Case Management

Mentor moment: Caregivers and transitions

Case Management Weekly, September 12, 2012

For children, caregivers are treated as an integral part of the clinical care process. In the healthcare system for adults, however, family and friends who give of themselves as caregivers are the unsung heroes. Too often, they play an unrecognized, solitary role in managing the complex process of transition.

 Caregivers can be the only ones coordinating the process of accessing care from a multitude of providers and ensuring patients receive needed treatments. They are also a critical information conduit among providers who do not communicate with one another. Caregivers are sometimes the only ones who recognize when care plans conflict. The clinical care process demands even more from caregivers as aging patients are discharged from hospitals with chronic care needs.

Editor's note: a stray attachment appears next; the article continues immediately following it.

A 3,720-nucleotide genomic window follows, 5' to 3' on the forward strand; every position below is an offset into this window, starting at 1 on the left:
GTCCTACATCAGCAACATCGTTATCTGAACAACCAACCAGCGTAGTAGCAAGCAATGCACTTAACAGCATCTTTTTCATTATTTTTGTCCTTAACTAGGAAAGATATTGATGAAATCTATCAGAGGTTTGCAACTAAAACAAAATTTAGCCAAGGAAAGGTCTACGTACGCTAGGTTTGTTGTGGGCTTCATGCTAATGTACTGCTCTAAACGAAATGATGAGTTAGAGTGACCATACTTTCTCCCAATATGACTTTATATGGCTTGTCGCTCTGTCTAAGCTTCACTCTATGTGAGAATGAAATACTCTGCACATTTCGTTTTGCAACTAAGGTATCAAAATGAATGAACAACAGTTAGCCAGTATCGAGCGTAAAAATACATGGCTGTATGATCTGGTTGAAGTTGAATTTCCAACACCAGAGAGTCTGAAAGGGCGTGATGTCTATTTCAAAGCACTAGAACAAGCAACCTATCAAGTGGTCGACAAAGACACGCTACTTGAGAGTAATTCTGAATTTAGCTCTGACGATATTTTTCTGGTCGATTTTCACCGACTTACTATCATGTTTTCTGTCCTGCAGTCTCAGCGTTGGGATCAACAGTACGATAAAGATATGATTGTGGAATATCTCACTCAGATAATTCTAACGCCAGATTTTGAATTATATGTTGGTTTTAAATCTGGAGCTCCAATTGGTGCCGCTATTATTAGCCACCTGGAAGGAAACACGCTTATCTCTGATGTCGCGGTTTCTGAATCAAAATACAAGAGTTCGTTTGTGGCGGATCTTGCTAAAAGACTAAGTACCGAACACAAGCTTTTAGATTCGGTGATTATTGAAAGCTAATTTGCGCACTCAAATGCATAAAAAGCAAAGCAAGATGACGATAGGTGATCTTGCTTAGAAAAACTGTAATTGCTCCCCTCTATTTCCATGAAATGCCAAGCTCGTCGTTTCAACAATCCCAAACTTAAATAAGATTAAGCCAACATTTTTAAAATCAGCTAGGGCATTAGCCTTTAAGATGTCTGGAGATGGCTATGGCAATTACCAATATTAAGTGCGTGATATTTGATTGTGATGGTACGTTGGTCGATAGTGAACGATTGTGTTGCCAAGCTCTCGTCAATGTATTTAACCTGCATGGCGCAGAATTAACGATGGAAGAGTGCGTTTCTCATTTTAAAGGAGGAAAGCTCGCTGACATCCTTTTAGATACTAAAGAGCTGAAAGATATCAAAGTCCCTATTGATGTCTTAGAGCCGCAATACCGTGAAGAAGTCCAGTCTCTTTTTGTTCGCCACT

Active patient and caregiver participation in the transition requires investing in their knowledge base. Education related to the tasks they are required to perform could increase confidence and decrease stress. Caregivers often leave the hospital panicked by the complex responsibilities they are ill prepared to assume, yet many are afraid to admit their limitations. 

Therefore, the first step for healthcare professionals should be to assess the abilities of the caregiver. 

Editor’s note: This article is adapted from Reducing Readmissions: A Blueprint for Improving Care Transitions published by HCPro, Inc.

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